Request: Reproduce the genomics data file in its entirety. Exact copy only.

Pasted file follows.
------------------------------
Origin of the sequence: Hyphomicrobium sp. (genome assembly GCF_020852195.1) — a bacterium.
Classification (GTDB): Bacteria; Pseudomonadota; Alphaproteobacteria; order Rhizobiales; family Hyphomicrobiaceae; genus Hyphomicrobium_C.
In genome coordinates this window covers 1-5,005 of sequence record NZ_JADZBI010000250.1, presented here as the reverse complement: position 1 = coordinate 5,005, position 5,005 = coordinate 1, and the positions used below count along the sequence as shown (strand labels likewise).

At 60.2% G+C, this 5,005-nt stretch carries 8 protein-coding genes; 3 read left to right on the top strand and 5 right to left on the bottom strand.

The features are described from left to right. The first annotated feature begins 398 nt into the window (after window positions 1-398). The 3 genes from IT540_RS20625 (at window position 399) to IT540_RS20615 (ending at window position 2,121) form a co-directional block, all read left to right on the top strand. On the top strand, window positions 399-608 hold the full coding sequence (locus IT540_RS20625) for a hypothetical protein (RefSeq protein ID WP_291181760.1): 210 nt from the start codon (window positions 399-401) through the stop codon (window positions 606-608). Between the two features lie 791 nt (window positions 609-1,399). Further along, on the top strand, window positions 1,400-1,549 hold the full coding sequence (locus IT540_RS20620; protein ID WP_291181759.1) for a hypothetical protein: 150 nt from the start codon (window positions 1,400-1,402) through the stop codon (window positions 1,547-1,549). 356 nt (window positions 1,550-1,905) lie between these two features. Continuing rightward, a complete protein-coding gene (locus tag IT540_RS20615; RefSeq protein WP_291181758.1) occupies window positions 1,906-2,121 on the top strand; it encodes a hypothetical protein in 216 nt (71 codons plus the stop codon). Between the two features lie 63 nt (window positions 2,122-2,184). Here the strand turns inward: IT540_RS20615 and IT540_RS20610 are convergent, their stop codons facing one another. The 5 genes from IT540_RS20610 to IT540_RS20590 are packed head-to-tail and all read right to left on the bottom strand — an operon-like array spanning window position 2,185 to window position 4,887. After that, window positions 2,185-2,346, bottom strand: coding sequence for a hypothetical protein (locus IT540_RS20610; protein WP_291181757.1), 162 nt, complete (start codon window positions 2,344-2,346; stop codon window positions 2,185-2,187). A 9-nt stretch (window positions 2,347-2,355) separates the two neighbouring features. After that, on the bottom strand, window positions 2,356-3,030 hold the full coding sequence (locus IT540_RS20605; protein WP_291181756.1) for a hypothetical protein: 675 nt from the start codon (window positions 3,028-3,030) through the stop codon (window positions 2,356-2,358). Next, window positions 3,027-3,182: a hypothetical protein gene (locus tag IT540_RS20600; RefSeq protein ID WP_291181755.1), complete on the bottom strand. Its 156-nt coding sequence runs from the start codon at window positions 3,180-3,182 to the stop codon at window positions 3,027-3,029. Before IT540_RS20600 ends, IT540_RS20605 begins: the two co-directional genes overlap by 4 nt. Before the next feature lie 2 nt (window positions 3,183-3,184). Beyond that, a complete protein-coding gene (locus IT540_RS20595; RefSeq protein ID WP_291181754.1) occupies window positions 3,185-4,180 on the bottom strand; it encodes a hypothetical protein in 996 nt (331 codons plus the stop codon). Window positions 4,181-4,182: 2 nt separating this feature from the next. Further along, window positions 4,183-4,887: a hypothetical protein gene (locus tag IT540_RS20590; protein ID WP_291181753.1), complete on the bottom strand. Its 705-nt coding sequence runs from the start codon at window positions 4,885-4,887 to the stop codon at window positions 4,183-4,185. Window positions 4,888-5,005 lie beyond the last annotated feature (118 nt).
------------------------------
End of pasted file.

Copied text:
Origin of the sequence: Hyphomicrobium sp. (genome assembly GCF_020852195.1) — a bacterium.
Classification (GTDB): Bacteria; Pseudomonadota; Alphaproteobacteria; order Rhizobiales; family Hyphomicrobiaceae; genus Hyphomicrobium_C.
In genome coordinates this window covers 1-5,005 of sequence record NZ_JADZBI010000250.1, presented here as the reverse complement: position 1 = coordinate 5,005, position 5,005 = coordinate 1, and the positions used below count along the sequence as shown (strand labels likewise).

At 60.2% G+C, this 5,005-nt stretch carries 8 protein-coding genes; 3 read left to right on the top strand and 5 right to left on the bottom strand.

The features are described from left to right. The first annotated feature begins 398 nt into the window (after window positions 1-398). The 3 genes from IT540_RS20625 (at window position 399) to IT540_RS20615 (ending at window position 2,121) form a co-directional block, all read left to right on the top strand. On the top strand, window positions 399-608 hold the full coding sequence (locus IT540_RS20625) for a hypothetical protein (RefSeq protein ID WP_291181760.1): 210 nt from the start codon (window positions 399-401) through the stop codon (window positions 606-608). Between the two features lie 791 nt (window positions 609-1,399). Further along, on the top strand, window positions 1,400-1,549 hold the full coding sequence (locus IT540_RS20620; protein ID WP_291181759.1) for a hypothetical protein: 150 nt from the start codon (window positions 1,400-1,402) through the stop codon (window positions 1,547-1,549). 356 nt (window positions 1,550-1,905) lie between these two features. Continuing rightward, a complete protein-coding gene (locus tag IT540_RS20615; RefSeq protein WP_291181758.1) occupies window positions 1,906-2,121 on the top strand; it encodes a hypothetical protein in 216 nt (71 codons plus the stop codon). Between the two features lie 63 nt (window positions 2,122-2,184). Here the strand turns inward: IT540_RS20615 and IT540_RS20610 are convergent, their stop codons facing one another. The 5 genes from IT540_RS20610 to IT540_RS20590 are packed head-to-tail and all read right to left on the bottom strand — an operon-like array spanning window position 2,185 to window position 4,887. After that, window positions 2,185-2,346, bottom strand: coding sequence for a hypothetical protein (locus IT540_RS20610; protein WP_291181757.1), 162 nt, complete (start codon window positions 2,344-2,346; stop codon window positions 2,185-2,187). A 9-nt stretch (window positions 2,347-2,355) separates the two neighbouring features. After that, on the bottom strand, window positions 2,356-3,030 hold the full coding sequence (locus IT540_RS20605; protein WP_291181756.1) for a hypothetical protein: 675 nt from the start codon (window positions 3,028-3,030) through the stop codon (window positions 2,356-2,358). Next, window positions 3,027-3,182: a hypothetical protein gene (locus tag IT540_RS20600; RefSeq protein ID WP_291181755.1), complete on the bottom strand. Its 156-nt coding sequence runs from the start codon at window positions 3,180-3,182 to the stop codon at window positions 3,027-3,029. Before IT540_RS20600 ends, IT540_RS20605 begins: the two co-directional genes overlap by 4 nt. Before the next feature lie 2 nt (window positions 3,183-3,184). Beyond that, a complete protein-coding gene (locus IT540_RS20595; RefSeq protein ID WP_291181754.1) occupies window positions 3,185-4,180 on the bottom strand; it encodes a hypothetical protein in 996 nt (331 codons plus the stop codon). Window positions 4,181-4,182: 2 nt separating this feature from the next. Further along, window positions 4,183-4,887: a hypothetical protein gene (locus tag IT540_RS20590; protein ID WP_291181753.1), complete on the bottom strand. Its 705-nt coding sequence runs from the start codon at window positions 4,885-4,887 to the stop codon at window positions 4,183-4,185. Window positions 4,888-5,005 lie beyond the last annotated feature (118 nt).